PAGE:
Between 1667 and 1789 the French monarchy sponsored periodic exhibitions of works by members of the Académie royale de peinture et de sculpture.
Printed catalogs for these Salons, called livrets, were first issued in 1673. Beginning in 1791 the Salon was sponsored by varying government bodies. The Académie royale was replaced by the École des beaux-arts in 1795 and the Salon was opened to all artists. During the course of the nineteenth century the Salon became an annual event and was designated the exposition officielle from the 1866 catalog. In the later 19th and into the 20th century, various different bodies organized regular exhibitions, also called salons.
Download the Paris Salon Guide to the Libraries' holdings of these catalogs.
21 hours 17 min ago The Art Institute of Chicago “One day, I had a dream… there were three black boots in the middle of the road, with very high houses."
These are the words of Tarsila do Amaral, one of the leaders behind Anthropophagy, a national art movement that arose in 1920s Brazil with the goal of “cannibalizing” aspects of European modern art in order to make a new, more distinctly indigenous style. #5WomenArtists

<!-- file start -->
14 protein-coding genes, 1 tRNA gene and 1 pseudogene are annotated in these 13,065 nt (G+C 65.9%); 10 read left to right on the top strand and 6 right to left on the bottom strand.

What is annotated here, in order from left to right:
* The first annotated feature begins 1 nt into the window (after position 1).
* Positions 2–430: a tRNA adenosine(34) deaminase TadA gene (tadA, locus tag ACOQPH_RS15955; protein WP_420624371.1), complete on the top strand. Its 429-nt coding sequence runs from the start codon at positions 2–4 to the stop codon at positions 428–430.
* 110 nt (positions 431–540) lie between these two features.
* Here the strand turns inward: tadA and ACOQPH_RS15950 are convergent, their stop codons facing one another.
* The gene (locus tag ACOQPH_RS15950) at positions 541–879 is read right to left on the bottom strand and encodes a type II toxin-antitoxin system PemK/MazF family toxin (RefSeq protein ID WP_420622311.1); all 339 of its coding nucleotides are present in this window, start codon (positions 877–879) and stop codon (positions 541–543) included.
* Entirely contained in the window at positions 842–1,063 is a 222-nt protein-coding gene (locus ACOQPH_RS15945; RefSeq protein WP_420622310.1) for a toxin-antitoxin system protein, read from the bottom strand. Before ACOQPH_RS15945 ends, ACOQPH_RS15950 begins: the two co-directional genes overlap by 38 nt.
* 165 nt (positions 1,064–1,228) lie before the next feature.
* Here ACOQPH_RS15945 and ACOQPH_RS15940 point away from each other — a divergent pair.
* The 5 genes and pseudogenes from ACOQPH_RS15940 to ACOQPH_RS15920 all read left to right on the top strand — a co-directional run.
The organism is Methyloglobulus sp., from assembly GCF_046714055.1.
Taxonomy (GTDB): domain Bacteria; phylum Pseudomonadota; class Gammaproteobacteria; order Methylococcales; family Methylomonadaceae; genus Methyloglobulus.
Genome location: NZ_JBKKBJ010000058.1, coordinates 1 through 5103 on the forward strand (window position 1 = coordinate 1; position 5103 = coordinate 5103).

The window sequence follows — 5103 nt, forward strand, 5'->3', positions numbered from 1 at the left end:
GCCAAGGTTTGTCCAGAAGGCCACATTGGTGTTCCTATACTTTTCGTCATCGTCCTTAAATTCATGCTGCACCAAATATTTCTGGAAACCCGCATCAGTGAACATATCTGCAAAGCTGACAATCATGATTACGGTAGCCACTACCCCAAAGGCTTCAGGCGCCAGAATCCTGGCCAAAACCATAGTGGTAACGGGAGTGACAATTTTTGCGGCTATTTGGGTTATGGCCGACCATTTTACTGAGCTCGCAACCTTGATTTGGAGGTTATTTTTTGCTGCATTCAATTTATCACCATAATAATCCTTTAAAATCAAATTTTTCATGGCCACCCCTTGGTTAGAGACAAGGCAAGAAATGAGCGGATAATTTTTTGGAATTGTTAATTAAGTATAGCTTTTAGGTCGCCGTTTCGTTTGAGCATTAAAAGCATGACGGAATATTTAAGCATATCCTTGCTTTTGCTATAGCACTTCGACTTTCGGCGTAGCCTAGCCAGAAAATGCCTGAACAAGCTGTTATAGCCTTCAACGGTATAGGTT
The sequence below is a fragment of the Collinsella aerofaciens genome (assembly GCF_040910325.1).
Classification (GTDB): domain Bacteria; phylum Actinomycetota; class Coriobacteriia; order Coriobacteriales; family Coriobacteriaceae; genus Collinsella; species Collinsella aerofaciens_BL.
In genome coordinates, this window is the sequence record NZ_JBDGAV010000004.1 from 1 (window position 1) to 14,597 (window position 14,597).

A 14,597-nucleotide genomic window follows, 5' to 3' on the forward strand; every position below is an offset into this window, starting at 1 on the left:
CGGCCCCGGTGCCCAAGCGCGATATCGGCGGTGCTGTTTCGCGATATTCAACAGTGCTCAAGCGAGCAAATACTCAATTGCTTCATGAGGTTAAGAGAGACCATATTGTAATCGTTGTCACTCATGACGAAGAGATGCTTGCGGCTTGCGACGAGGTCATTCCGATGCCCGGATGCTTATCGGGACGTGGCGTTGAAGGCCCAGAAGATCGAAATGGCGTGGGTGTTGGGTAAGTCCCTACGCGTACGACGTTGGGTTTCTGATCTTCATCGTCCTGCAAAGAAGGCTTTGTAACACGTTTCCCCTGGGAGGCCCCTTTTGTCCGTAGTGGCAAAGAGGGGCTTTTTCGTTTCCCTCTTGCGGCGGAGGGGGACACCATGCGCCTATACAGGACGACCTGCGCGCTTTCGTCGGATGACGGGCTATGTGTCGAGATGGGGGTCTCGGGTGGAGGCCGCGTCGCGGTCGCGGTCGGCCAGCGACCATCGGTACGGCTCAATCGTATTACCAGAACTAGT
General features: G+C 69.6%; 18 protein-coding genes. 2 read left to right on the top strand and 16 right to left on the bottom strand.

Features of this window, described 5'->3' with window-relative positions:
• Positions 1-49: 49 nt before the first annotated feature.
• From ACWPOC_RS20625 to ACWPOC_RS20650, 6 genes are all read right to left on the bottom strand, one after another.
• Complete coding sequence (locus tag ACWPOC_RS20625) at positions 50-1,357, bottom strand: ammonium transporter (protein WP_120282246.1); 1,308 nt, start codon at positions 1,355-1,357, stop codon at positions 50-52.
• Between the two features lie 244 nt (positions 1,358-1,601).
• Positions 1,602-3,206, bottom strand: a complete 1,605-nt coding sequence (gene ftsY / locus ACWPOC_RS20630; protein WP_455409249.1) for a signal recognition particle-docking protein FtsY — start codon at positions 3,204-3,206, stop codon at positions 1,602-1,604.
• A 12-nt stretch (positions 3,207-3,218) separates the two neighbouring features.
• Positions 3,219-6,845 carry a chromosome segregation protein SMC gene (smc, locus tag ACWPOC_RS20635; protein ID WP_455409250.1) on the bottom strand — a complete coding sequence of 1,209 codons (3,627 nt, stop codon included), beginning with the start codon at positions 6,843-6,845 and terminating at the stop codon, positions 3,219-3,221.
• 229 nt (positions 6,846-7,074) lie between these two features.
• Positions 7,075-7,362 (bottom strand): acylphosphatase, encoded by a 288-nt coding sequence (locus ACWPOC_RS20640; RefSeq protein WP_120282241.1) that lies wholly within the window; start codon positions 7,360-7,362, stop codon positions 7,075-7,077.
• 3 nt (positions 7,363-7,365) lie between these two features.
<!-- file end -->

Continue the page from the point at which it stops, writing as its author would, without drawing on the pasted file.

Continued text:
Explore Tarsila’s work in depth when Tarsila do Amaral: Reinventing Modern Art in Brazil opens at the Art Institute this October.
Image: Tarsila do Amaral. City (The Street), 1929. Collection of Bolsa de Arte.
23 hours 17 min ago The Art Institute of Chicago NOW ON VIEW—Who Builds Your Architecture?
Whether majestic skyscrapers, eye-catching museums, or sprawling residential complexes, buildings emerge from intricate, lengthy processes of design and construction that involve a host of different actors. The New York–based group Who Builds Your Architecture? (WBYA?), who gives the show its name, presents research related to migrant workers and the global construction industry.
1 day 18 hours ago The Art Institute of Chicago Saints & Heroes brings the spiritual, domestic, and chivalric worlds of the Middle Ages and Renaissance to life in the 21st century.